Percentage of youth who said they want their government to be more open. Source: Global Opening Government Survey
The World Region
From the 3-year-old who salutes Nelson Mandela in Soweto to the schoolchildren who grip portraits of the icon during a ceremony in India, it is evident that people across the globe feel the loss of Mandela’s passing.
It was in Paris, 65 years ago, on Dec. 10, 1948, that the president of the United Nations General Assembly, Herbert Vere Evatt, called for a vote on the Universal Declaration of Human Rights. Forty-eight nations voted in favor, eight abstained, but none dissented. Thus was adopted a simple, yet powerful declaration, which set out the basic principle of equality and non-discrimination:
“All human beings are born free and equal in dignity and rights.”
— Article 1 of the United Nations Universal Declaration of Human Rights
Discrimination based on sexual orientation occurs on a regular basis around the world. In its worst form, it includes forms of violent persecution such as killings, rape, and torture. A quick Google search can illustrate how the world stereotypes and discriminates against queer people. The International Lesbian, Gay, Bisexual, Trans and Intersex Association’s world survey of laws on criminalization, protection, and recognition of same-sex love reports that consensual same-sex relationships remain criminalized in some 78 countries. In at least five, the legally prescribed punishment for homosexual acts is death. Today’s fight for equality is as much about changing these discriminatory laws and practices as it is about reshaping the hearts and minds of people around the world.
One of democracy’s basic principles is to hold regular, free and fair elections. Elections ensure that the governing remains accountable to the governed. The right to vote is another defining characteristic of democracy. The hard-fought expansion of suffrage in established democracies in the 20th century led to the steady decline of the voting age, thus extending the right to vote to the world’s youth.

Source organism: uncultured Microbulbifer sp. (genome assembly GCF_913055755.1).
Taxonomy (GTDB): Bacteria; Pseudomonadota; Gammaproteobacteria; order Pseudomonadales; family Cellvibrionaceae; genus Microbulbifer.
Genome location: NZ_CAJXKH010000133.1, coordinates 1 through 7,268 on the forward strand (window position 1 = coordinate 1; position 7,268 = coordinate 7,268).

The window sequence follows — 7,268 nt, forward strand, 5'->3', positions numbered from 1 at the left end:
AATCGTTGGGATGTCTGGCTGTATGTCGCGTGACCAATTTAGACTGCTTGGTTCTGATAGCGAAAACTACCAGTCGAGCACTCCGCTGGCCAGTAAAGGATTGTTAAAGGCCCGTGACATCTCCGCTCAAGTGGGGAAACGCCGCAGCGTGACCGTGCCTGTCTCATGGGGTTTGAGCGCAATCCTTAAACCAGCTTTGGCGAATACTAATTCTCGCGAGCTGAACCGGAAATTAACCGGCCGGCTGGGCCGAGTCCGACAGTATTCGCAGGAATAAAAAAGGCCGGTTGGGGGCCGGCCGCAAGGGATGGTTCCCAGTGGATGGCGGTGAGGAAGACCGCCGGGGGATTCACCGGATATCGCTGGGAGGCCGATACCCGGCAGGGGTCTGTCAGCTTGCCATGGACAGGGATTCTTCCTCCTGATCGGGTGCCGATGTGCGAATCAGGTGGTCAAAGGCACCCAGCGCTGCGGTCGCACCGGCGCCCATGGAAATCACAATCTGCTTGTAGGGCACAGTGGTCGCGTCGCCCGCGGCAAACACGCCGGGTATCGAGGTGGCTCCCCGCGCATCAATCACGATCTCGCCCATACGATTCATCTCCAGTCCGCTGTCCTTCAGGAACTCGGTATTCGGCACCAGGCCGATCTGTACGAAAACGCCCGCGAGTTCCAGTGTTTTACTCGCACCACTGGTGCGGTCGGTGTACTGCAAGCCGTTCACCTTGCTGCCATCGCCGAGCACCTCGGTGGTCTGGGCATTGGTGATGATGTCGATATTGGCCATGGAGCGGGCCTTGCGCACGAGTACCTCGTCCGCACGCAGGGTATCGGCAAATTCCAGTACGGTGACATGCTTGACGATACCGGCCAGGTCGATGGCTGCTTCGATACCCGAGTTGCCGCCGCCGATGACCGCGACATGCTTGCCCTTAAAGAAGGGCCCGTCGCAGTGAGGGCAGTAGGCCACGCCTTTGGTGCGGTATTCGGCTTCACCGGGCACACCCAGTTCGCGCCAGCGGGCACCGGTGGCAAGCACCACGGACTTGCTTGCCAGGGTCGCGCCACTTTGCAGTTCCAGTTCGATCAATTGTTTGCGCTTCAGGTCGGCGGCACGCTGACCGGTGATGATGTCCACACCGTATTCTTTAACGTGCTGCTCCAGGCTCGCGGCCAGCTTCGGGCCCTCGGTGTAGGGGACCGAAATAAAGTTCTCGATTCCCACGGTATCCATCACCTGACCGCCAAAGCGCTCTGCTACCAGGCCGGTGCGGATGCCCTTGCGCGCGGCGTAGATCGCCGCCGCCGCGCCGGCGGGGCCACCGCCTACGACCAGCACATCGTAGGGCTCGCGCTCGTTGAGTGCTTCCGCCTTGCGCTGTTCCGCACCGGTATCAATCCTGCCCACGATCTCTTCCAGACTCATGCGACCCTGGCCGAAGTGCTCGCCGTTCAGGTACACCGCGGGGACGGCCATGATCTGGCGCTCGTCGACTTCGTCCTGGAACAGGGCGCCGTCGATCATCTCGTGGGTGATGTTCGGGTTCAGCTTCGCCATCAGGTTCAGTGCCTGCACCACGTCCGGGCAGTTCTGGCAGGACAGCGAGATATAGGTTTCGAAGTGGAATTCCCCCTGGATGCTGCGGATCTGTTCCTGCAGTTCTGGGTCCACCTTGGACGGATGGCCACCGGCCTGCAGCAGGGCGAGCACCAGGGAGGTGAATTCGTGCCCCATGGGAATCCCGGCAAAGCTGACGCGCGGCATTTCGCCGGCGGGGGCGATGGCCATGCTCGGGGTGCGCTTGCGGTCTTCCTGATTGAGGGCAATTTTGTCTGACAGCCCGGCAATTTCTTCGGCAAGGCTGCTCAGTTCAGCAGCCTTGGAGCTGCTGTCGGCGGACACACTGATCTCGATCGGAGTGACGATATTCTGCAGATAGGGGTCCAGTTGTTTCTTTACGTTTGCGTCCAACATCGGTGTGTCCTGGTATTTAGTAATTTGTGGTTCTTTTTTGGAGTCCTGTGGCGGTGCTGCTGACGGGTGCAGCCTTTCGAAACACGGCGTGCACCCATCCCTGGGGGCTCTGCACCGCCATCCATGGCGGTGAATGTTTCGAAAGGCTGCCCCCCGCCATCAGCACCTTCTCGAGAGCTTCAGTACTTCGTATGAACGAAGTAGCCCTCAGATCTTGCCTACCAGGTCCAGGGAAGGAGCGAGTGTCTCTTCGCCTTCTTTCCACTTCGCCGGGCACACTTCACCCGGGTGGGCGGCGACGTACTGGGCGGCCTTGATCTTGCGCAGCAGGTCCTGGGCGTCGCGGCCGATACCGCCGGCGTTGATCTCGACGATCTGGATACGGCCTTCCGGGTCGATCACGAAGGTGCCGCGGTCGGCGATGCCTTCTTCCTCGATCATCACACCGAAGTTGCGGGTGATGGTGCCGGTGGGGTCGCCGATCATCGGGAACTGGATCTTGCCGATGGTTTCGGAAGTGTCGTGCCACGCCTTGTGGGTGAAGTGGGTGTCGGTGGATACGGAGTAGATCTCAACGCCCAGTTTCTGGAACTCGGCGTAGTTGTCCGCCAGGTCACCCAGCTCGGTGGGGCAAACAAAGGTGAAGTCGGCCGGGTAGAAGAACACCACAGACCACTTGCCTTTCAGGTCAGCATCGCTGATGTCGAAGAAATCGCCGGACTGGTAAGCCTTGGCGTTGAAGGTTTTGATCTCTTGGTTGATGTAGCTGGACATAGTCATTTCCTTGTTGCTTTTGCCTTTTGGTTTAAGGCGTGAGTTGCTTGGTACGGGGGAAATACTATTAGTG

When Kate Kiguru was growing up in a small village in Kenya, she was brought up like a boy. It wasn’t by design.
When you are young and still in school, it’s hard to think of ways you can change people’s thinking at the global level. But sometimes, all you need is a video camera and Internet access.
Today, the winners of the European Development Days video contest “Young voices against poverty,” are being recognized for their contributions to the dialogue on global poverty.
Even though it was windy and dark outside, Vivien Suerte-Cortez was smiling and full of energy on the stage. Suerte-Cortez is an accountability and transparency expert from the Philippines. Dressed in her gray jacket, she started to talk about Citizen Participatory Audit (CPA), a project in the Philippines that encourages citizens to participate in the audit process for government projects and explores how to ensure efficient use of public resources by the government.
Just before noon yesterday, a young African woman asked panelists about what can be done to ensure students in Africa have more access to electricity so they can work on their homework at night.